OR WAIT 15 SECS
Ms. Hester is Content Specialist with Contemporary OB/GYN and Contemporary Pediatrics.
Social distancing and refraining from hoarding behavior have been common social behaviors since the beginning of the pandemic. A report examines how teenagers are engaging in these pandemic-related behaviors.
The COVID-19 pandemic has led to many adolescents unable to attend graduation ceremonies, go to prom, and experience many other quintessential adolescent hallmarks. The rapid closing of society had psychological ramifications for everyone, and a report in JAMA Pediatrics looks at the psychological impact on teenagers.1
Investigators ran a self-reported survey from March 20, 2020 to March 22, 2020 with a population-based sample. Teenagers were recruited via social media to do the anonymous survey. Teenagers were eligible to complete the survey if they lived in the United States, had internet access, and were aged 13 to 18 years.
A total of 770 teenagers completed the survey. Nearly 75% of the respondents were girls and the average age of a participant was 16.3 years. A majority of the teenagers (68.6%) said that they were not doing pure social distancing, but 89.4% said that they watched the news for COVID-19 news and 87.7% reported disinfecting their home daily. Roughly 20% of the respondents said that they had engaged in hoarding of supplies. Teenagers who said they thought about the greater severity of COVID-19 exhibited more social distancing, disinfecting, and news monitoring. However, they were almost more likely to engage in hoarding. Adolescents who felt greater social responsibility were more likely to disinfect and watch the news, but were also less likely to hoard supplies. Teenagers who reported greater self-interest said they were more likely to hoard and less likely to social distance. More trust in society was linked to less hoarding as well.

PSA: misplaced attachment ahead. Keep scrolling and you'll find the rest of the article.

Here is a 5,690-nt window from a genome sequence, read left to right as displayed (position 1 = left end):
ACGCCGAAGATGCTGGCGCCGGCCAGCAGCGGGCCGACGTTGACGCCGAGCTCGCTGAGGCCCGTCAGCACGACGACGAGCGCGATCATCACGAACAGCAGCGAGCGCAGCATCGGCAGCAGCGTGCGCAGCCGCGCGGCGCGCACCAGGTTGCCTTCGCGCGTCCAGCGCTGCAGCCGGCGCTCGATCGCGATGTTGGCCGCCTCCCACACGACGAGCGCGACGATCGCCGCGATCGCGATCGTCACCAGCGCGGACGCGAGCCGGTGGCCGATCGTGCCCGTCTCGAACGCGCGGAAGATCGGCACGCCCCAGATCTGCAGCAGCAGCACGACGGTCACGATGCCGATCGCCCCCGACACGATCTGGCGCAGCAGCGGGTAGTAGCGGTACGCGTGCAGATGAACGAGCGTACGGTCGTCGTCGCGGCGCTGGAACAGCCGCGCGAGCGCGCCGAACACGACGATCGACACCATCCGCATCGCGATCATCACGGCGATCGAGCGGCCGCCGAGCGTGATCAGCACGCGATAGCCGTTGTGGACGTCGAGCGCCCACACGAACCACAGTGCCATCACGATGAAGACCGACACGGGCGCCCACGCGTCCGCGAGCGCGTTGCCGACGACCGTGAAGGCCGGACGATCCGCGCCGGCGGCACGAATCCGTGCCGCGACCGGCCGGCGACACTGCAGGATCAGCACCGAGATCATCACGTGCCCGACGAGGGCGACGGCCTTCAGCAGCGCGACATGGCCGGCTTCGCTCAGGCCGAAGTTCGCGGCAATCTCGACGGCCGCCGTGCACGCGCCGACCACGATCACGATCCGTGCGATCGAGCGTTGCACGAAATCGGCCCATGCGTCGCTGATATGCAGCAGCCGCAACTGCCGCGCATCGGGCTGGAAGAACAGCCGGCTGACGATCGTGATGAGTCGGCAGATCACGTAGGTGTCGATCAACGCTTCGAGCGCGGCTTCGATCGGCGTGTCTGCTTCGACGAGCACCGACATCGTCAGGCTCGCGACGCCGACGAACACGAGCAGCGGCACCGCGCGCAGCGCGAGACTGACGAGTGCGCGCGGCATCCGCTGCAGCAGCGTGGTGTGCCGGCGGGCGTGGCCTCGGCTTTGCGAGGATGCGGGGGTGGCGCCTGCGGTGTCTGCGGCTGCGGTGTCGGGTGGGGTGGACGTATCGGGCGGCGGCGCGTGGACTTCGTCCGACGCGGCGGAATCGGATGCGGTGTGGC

The researchers concluded that talking to teenagers about the societal implications of certain actions such as social distancing as well as the severity of the disease could be important to changing the pandemic behavior of teenagers.
1. Oosterhoff B, Palmer CA. Attitudes and psychological factors associated with news monitoring, social distancing, disinfecting, and hoarding behaviors among US adolescents during the coronavirus disease 2019 pandemic. JAMA Pediatr. June 29, 2020. Epub ahead of print. doi:10.1001/jamapediatrics.2020.1876